Diagnostics Involved in the Certification of Aquacultured Corals for Restoration
IAAAM 2005
Jennifer Matysczak1; Roy P.E. Yanong1; Ilze K. Berzins2; Sean Coats2
1Tropical Aquaculture Laboratory, Department of Fisheries and Aquatic Sciences, Institute of Food and Agricultural Sciences, University of Florida, FL, USA; 2The Florida Aquarium, Tampa, FL, USA


The University of Florida Tropical Aquaculture Laboratory and The Florida Aquarium are developing health assessment and disease diagnostic protocols for issuance of a federal certificate of health for aquaculture propagated corals for reintroduction to restoration sites. Studies focus on defining fundamentals of coral health appraisal including visual inspection, water quality testing, biosecurity review, and histology. Additional diagnostics, e.g., microbiology, will be employed when clinical signs of disease are evident. Many coral diseases are recognized by patterns of visible tissue change (such as tissue loss, growth anomaly, or color change).

While studies on diseases in wild populations of corals are increasing, information on captive diseases is scarce. By surveying American Zoo and Aquarium Association member institutions, we are identifying common disease syndromes in captive coral collections such as bleaching, rapid tissue necrosis, and "brown jelly."

Histology provides another means to assess coral tissue health. There are several different methodologies under investigation by the National Oceanic and Atmospheric Administration's Coral Disease and Health Consortium. We have chosen the agar embedded technique. Samples for histology are fixed in formalin or Z-fix® and filtered seawater solution, and then are embedded in agar using a vacuum oven. Following decalcification, routine methods are used to prepare histology slides. Sets of normals for all ten species in our current propagation project are being developed.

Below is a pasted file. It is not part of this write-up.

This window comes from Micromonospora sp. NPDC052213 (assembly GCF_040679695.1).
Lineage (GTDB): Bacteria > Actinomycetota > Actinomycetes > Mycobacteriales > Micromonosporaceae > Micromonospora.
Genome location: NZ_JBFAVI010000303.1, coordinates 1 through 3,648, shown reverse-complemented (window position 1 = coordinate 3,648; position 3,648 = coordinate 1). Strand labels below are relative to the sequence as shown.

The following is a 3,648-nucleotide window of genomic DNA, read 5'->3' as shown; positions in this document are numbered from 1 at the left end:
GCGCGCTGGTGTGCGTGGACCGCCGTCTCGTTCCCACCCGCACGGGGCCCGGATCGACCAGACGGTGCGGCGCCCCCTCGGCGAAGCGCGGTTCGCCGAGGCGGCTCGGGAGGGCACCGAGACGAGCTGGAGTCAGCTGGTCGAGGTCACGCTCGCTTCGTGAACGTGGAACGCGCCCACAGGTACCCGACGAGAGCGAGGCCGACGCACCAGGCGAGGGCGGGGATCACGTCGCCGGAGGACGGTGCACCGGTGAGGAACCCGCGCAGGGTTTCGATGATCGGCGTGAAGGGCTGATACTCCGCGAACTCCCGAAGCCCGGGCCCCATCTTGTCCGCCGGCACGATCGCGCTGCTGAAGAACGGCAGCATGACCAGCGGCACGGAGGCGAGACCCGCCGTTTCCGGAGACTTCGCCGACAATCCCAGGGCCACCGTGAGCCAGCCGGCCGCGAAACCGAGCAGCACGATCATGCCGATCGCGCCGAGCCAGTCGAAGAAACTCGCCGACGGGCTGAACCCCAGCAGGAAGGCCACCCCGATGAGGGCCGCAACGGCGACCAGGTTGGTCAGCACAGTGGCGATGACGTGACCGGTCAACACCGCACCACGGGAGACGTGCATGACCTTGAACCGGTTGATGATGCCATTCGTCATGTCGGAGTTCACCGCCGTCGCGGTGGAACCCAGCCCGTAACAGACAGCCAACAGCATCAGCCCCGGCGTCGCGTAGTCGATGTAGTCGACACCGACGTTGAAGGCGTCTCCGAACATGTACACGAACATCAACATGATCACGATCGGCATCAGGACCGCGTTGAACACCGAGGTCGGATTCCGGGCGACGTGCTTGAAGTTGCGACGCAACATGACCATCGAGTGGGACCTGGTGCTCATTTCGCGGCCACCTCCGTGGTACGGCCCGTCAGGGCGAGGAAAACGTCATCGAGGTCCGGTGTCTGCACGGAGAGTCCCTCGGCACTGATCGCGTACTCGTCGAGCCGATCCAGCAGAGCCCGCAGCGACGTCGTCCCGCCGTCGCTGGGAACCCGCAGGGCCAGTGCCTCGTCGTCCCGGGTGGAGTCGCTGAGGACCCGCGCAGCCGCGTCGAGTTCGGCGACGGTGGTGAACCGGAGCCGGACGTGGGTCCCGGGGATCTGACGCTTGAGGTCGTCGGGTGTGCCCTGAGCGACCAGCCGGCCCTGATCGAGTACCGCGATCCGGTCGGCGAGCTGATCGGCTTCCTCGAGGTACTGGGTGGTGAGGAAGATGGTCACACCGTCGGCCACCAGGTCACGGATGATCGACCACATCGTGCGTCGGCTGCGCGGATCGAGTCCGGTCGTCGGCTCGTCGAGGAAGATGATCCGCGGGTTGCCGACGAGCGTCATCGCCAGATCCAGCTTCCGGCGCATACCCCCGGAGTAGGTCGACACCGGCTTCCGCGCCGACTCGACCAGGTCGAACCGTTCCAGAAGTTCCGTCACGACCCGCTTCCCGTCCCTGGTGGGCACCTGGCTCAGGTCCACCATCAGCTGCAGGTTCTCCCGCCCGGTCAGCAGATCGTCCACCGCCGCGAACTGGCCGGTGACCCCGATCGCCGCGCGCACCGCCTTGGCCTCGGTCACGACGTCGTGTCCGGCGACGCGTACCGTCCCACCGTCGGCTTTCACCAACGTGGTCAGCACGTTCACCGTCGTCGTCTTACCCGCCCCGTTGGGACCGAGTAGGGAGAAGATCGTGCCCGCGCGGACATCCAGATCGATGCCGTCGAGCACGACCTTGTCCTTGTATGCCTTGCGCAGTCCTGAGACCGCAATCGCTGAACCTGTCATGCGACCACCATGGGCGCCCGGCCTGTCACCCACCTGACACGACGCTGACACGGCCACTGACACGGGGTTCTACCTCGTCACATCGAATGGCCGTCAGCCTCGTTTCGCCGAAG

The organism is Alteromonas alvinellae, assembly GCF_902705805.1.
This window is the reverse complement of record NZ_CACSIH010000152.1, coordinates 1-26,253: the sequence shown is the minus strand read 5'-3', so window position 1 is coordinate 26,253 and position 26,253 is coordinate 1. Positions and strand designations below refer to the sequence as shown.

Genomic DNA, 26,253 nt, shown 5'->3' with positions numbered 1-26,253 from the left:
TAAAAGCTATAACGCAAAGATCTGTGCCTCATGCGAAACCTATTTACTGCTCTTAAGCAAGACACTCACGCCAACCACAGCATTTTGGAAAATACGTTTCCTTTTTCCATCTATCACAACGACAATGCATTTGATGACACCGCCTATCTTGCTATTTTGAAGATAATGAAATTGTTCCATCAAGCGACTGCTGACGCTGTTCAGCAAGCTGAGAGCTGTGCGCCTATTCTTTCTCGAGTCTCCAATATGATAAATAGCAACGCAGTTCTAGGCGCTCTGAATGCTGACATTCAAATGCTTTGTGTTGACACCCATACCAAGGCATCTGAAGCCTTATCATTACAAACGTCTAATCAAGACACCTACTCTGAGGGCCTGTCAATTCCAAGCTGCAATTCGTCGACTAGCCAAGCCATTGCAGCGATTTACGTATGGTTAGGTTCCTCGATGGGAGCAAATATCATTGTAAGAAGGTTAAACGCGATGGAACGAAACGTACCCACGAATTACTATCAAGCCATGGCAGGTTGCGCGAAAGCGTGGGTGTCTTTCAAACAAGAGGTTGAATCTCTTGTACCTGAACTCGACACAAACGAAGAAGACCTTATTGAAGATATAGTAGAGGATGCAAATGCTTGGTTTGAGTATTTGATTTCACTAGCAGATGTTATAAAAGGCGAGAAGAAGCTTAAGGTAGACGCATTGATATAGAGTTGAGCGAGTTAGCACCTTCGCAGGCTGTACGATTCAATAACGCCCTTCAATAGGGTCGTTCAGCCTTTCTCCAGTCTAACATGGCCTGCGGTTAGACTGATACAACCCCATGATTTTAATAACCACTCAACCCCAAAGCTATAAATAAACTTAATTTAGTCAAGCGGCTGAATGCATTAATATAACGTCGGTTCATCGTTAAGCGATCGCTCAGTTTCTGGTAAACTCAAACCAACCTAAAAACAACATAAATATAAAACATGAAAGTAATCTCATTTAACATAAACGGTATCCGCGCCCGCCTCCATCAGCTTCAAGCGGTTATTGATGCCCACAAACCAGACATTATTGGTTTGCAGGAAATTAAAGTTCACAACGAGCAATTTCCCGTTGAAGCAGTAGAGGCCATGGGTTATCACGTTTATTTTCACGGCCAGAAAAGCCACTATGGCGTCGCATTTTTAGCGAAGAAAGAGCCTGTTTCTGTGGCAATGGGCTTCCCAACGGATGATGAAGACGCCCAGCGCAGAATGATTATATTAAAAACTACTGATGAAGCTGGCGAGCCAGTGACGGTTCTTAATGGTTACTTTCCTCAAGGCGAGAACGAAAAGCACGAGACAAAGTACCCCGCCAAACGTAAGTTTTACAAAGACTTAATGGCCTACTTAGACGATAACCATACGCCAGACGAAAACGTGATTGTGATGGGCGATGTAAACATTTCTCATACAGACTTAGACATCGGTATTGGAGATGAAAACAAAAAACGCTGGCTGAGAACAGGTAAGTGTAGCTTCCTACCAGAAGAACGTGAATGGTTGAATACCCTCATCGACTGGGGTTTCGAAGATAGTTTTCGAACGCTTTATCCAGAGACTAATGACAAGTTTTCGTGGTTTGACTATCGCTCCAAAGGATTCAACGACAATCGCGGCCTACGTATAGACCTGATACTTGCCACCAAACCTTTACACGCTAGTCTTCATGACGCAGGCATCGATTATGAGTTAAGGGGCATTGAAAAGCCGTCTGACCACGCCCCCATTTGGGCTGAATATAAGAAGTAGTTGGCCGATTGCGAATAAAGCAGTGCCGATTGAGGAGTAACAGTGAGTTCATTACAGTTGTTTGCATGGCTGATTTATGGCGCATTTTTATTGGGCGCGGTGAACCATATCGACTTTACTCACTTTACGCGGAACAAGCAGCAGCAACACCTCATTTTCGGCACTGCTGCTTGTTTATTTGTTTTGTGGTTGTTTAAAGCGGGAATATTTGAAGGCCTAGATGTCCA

The use of microbiological testing for coral health assessments is more problematic. Many marine bacteria that may be present may not grow well on standard media and those that do grow may not be primary pathogens. Despite these uncertainties, microbiological tests were employed on two occasions in an attempt to determine the usefulness of employing microbiological techniques for health assessment purposes. In the first, fragments of Montastrea faveolata and Porites asteroides with regressing tissue margins were sampled for bacteria. Tissues from "healthy" and "diseased" sections, based on visual inspection, were sampled. Tissue was ground in a sterile mortar and pestle and serially diluted using sterile, filtered seawater. Dilution aliquots were plated on Tryptic Soy Agar with 5% sheep's blood and incubated at 30°C. Staphylococcus xylosus was isolated from healthy and diseased tissue from the Montastrea fragment and Brevundimonas diminuta was isolated from diseased Porites. The second sampling event occurred after a system malfunction. Water temperature reached 92°F and several coral fragments began to die. Diploria strigosa and Dichocoenia stokesi fragments were most susceptible and were chosen for microbiological evaluation. Vibrio vulnificus and V. alginolyticus were isolated from healthy and diseased tissues on the Diploria fragment. Healthy Diploria strigosa also yielded Mannheimia haemolytica. Brevundimonas was isolated from diseased Dichocoenia and healthy Diploria. Additional bacteria isolated from healthy D. stokesi included Pseudomonas putida, Aeromonas hydrophila, and Chryseobacterium, while diseased tissue from this species was associated with Vibrio vulnificus. Despite bacterial isolation, elevated water temperature alone may have been the primary cause of death of the fragments.

Although a considerable amount of work remains for the development of a health certificate, achieving this goal will accelerate coral restoration efforts.

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Jennifer Matysczak

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